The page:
g. Psalm 143:4—Therefore my spirit is overwhelmed within me; my heart within me is distressed.
h. Proverbs 15:13—A merry heart makes a cheerful countenance, but by sorrow of the heart the spirit is broken.
i. Isaiah 57:15—For thus says the High and Lofty One Who inhabits eternity, whose name is Holy: “ I dwell in the high and holy place, with him who has a contrite and humble spirit, To revive the spirit of the humble, And to revive the heart of the contrite ones.
j. Ezekiel 18:31—Cast away from you all the transgressions which you have committed, and get yourselves a new heart and a new spirit. For why should you die, O house of Israel?
k. Ezekiel 36:26—I will give you a new heart and put a new spirit within you; I will take the heart of stone out of your flesh and give you a heart of flesh.
l. Daniel 5:20—But when his heart was lifted up, and his spirit was hardened in pride, he was deposed from his kingly throne, and they took his glory from him.
m. 1 Peter 3:4—rather let it be the hidden person of the heart, with the incorruptible beauty of a gentle and quiet spirit, which is very precious in the sight of God.
It appears very possible that the heart does exist in each part of our being—body, soul and spirit—but regardless of where it resides, one thing is abundantly clear; the heart, in its fallen state, is deceitful above all things, and desperately wicked. (Jeremiah 17:9) We often fictionalize and laugh at the concept of evil within the heart, enjoying tales of black-hearted pirates and evil black knights, or joking about someone with a cold or hard heart. One of our songs when I was sang with Sweet Adelines was Hard Hearted Hannah—she was described as the vamp from Savannah, the meanest girl in town; and she had quite a reputation for loving and leaving all the men unlucky enough to encounter her. Unfortunately, it’s really not a laughing matter. There is nothing so serious in life as a hard heart—the consequences are dire.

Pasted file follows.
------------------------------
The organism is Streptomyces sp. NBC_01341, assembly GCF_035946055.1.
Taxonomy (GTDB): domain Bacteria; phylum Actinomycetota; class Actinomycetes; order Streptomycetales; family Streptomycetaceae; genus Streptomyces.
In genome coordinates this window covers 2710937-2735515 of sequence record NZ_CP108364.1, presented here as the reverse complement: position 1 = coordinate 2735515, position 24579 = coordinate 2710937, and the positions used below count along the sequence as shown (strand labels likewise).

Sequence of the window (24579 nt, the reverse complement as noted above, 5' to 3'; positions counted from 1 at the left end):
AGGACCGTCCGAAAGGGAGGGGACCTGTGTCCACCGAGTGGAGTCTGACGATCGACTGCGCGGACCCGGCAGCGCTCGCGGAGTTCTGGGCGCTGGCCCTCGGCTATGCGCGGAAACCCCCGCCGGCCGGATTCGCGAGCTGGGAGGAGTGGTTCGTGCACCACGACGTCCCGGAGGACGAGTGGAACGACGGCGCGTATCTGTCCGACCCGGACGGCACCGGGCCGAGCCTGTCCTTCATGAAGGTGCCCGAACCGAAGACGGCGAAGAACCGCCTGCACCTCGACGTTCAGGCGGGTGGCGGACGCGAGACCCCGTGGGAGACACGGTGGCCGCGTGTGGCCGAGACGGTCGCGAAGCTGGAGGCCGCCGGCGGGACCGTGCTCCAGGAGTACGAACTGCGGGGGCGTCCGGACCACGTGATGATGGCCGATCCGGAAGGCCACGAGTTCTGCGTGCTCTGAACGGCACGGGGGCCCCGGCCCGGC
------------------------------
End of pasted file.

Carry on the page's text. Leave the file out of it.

• Exodus 7-14—Pharaoh repeatedly hardened his heart when there was relief from the plagues, until finally God made it a permanent condition.
• Joshua 11:20—For it was of the LORD to harden their hearts, that they should come against Israel in battle, that He might utterly destroy them, and that they might receive no mercy, but that He might destroy them, as the LORD had commanded Moses.
• 1 Samuel 25:37-38—So it was, in the morning, when the wine had gone from Nabal, and his wife had told him these things, that his heart died within him, and he became like a stone. Then it happened, after about ten days, that the LORD struck Nabal, and he died.